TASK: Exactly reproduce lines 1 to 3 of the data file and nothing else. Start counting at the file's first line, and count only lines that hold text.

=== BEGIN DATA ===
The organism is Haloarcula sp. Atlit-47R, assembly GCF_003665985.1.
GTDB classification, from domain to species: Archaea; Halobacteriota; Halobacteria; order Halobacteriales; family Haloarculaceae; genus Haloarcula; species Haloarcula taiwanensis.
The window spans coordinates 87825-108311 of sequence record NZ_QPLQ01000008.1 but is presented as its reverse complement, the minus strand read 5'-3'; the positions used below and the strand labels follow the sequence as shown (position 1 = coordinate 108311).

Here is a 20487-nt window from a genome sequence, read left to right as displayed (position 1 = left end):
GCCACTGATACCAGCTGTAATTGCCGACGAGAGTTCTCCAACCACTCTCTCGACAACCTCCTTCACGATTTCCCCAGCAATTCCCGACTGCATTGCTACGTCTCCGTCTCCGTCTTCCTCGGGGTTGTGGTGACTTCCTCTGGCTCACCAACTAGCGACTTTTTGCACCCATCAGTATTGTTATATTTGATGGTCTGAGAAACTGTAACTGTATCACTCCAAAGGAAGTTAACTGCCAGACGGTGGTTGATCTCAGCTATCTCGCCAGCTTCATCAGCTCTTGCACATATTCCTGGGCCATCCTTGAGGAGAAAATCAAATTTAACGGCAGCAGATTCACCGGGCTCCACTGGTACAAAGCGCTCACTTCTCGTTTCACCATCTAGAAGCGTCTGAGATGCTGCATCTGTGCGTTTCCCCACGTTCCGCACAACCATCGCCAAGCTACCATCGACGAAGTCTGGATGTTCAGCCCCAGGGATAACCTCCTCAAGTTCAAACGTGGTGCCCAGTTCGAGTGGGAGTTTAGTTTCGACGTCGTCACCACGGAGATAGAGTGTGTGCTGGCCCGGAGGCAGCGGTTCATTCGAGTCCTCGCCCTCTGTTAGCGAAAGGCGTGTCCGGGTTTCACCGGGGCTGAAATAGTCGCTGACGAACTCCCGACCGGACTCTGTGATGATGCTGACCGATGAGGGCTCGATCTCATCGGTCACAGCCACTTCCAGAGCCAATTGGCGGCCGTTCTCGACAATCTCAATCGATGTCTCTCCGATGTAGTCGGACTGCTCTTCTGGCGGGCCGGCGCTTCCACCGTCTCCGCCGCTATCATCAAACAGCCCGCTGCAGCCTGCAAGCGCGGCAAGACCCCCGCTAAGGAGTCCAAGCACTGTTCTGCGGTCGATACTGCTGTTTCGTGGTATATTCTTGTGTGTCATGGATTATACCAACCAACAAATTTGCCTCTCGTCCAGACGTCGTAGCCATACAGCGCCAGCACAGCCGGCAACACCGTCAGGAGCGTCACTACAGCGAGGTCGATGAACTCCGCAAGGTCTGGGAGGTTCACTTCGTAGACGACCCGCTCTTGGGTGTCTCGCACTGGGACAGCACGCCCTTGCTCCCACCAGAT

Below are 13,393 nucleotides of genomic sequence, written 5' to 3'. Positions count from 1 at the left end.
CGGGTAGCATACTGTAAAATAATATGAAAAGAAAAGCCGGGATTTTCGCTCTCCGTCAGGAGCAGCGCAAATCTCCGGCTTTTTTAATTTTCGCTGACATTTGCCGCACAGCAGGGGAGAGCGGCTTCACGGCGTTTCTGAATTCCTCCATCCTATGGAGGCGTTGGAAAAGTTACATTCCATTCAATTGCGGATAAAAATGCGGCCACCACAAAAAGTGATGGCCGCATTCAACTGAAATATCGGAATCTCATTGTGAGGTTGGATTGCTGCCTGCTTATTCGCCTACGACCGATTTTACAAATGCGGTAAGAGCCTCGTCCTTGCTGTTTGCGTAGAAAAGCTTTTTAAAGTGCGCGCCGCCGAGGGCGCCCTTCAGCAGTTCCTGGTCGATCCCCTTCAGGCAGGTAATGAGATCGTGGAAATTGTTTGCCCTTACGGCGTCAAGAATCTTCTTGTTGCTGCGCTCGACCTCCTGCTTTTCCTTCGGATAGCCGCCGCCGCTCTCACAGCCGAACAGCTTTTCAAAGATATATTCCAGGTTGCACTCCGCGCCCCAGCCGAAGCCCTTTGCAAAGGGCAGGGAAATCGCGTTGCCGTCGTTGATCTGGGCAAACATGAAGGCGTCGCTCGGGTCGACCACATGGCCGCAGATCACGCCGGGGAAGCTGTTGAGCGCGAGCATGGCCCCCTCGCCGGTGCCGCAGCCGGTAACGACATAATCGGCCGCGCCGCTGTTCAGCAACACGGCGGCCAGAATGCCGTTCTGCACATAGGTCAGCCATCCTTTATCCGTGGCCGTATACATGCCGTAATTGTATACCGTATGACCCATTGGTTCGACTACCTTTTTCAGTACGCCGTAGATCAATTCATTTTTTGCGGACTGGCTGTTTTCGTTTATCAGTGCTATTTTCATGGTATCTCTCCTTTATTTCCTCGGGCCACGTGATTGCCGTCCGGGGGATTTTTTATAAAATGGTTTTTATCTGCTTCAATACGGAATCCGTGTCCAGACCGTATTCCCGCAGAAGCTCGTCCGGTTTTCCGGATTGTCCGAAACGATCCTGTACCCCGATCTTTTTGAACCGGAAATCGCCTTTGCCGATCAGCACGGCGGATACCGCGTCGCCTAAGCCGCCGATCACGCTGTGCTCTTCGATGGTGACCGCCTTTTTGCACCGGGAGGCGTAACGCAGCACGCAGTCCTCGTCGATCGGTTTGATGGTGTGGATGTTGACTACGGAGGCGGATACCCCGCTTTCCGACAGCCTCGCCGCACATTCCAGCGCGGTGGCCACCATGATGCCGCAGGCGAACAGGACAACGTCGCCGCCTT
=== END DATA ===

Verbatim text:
The organism is Haloarcula sp. Atlit-47R, assembly GCF_003665985.1.
GTDB classification, from domain to species: Archaea; Halobacteriota; Halobacteria; order Halobacteriales; family Haloarculaceae; genus Haloarcula; species Haloarcula taiwanensis.
The window spans coordinates 87825-108311 of sequence record NZ_QPLQ01000008.1 but is presented as its reverse complement, the minus strand read 5'-3'; the positions used below and the strand labels follow the sequence as shown (position 1 = coordinate 108311).